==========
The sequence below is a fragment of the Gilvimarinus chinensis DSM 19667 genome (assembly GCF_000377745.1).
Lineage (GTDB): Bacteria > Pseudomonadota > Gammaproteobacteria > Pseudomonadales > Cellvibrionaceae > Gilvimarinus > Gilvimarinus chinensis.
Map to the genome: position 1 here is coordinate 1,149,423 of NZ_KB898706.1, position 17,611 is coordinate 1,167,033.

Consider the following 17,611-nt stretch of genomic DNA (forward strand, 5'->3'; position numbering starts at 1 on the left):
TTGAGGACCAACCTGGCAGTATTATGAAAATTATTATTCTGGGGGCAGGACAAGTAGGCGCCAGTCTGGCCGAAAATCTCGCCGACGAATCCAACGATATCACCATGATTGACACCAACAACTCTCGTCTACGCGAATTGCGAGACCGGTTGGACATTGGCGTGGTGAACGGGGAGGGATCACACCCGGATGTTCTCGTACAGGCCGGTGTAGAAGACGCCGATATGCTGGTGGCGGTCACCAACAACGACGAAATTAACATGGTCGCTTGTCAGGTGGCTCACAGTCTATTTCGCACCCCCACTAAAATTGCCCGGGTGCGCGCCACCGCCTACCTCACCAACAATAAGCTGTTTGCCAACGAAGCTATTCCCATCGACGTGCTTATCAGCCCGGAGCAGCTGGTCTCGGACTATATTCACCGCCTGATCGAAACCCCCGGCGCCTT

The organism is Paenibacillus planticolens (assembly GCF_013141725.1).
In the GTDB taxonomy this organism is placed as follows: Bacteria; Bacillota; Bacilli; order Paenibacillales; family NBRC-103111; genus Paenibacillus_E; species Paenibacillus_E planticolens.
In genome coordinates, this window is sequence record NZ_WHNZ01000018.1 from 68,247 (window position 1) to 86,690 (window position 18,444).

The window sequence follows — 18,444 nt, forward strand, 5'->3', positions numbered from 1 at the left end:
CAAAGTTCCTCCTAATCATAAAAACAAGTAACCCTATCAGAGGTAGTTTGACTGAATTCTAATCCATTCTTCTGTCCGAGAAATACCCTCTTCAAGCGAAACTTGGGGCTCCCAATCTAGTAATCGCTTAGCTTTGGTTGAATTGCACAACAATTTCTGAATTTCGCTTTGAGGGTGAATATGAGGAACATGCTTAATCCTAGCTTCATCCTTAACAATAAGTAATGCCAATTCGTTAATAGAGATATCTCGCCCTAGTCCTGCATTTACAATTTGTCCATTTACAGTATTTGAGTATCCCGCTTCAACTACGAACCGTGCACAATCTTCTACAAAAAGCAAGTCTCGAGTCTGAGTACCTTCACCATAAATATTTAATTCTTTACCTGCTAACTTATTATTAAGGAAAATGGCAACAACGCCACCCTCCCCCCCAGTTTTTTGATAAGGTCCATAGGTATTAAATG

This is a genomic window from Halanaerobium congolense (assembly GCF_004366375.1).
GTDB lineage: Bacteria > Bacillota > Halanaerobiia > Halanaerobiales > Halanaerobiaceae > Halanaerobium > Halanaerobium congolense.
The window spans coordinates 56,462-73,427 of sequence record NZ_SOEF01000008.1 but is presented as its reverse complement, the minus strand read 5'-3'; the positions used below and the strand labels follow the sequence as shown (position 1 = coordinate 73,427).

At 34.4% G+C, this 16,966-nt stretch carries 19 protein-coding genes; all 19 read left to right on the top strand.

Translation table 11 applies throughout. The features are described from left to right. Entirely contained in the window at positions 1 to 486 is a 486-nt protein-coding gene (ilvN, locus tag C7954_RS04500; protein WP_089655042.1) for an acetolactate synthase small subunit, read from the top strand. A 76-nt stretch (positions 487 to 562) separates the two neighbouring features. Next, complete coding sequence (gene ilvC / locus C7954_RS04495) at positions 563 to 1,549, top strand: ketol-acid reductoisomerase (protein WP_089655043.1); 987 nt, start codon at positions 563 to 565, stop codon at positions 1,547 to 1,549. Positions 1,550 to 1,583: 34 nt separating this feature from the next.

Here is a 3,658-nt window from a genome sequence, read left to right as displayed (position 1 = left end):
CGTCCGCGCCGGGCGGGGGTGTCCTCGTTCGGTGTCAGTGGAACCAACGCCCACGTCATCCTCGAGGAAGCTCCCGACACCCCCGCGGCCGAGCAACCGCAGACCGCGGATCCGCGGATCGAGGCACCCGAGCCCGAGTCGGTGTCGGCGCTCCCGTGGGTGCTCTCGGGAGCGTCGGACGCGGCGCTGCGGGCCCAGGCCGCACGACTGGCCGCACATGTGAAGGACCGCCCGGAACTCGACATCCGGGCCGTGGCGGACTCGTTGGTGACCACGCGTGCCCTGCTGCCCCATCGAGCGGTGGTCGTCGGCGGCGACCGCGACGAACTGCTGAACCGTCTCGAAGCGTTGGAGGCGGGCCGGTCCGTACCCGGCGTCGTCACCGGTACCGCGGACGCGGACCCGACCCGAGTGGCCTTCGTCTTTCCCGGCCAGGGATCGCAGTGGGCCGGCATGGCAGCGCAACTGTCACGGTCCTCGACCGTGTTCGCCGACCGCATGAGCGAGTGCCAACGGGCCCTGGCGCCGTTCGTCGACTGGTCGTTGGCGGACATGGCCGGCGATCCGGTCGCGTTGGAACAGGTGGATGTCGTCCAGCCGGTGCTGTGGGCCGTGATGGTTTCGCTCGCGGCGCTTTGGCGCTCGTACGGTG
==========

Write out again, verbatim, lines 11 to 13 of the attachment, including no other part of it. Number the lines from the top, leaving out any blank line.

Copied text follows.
This is a genomic window from Halanaerobium congolense (assembly GCF_004366375.1).
GTDB lineage: Bacteria > Bacillota > Halanaerobiia > Halanaerobiales > Halanaerobiaceae > Halanaerobium > Halanaerobium congolense.
The window spans coordinates 56,462-73,427 of sequence record NZ_SOEF01000008.1 but is presented as its reverse complement, the minus strand read 5'-3'; the positions used below and the strand labels follow the sequence as shown (position 1 = coordinate 73,427).